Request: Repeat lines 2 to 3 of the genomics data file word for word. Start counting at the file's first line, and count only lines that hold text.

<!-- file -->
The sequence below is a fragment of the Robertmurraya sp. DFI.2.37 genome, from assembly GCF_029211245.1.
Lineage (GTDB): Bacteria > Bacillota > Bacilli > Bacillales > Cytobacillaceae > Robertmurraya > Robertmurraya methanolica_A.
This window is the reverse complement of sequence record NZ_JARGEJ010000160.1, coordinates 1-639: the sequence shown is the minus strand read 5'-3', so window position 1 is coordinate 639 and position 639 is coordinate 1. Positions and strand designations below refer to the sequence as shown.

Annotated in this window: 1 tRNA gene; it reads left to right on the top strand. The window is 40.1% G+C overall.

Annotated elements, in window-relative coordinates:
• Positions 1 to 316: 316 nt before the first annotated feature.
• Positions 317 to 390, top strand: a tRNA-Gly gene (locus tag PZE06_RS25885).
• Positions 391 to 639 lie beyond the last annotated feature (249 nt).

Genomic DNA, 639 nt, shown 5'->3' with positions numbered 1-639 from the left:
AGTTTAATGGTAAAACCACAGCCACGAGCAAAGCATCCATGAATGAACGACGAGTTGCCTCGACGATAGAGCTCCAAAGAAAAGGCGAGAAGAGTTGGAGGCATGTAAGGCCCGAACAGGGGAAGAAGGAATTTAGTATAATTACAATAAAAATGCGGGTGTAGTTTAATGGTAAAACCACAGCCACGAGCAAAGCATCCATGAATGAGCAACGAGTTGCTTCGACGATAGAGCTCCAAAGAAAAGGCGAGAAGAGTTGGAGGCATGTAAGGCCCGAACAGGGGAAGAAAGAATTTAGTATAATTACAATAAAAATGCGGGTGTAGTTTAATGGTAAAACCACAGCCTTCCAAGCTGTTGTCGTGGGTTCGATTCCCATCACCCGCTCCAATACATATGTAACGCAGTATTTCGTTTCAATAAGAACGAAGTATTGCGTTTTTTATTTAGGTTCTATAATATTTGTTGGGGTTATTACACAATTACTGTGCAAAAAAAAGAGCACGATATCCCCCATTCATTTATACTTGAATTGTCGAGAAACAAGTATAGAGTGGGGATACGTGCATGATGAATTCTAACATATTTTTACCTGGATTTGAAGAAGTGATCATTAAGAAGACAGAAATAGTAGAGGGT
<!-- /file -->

Lineage (GTDB): Bacteria > Bacillota > Bacilli > Bacillales > Cytobacillaceae > Robertmurraya > Robertmurraya methanolica_A.
This window is the reverse complement of sequence record NZ_JARGEJ010000160.1, coordinates 1-639: the sequence shown is the minus strand read 5'-3', so window position 1 is coordinate 639 and position 639 is coordinate 1. Positions and strand designations below refer to the sequence as shown.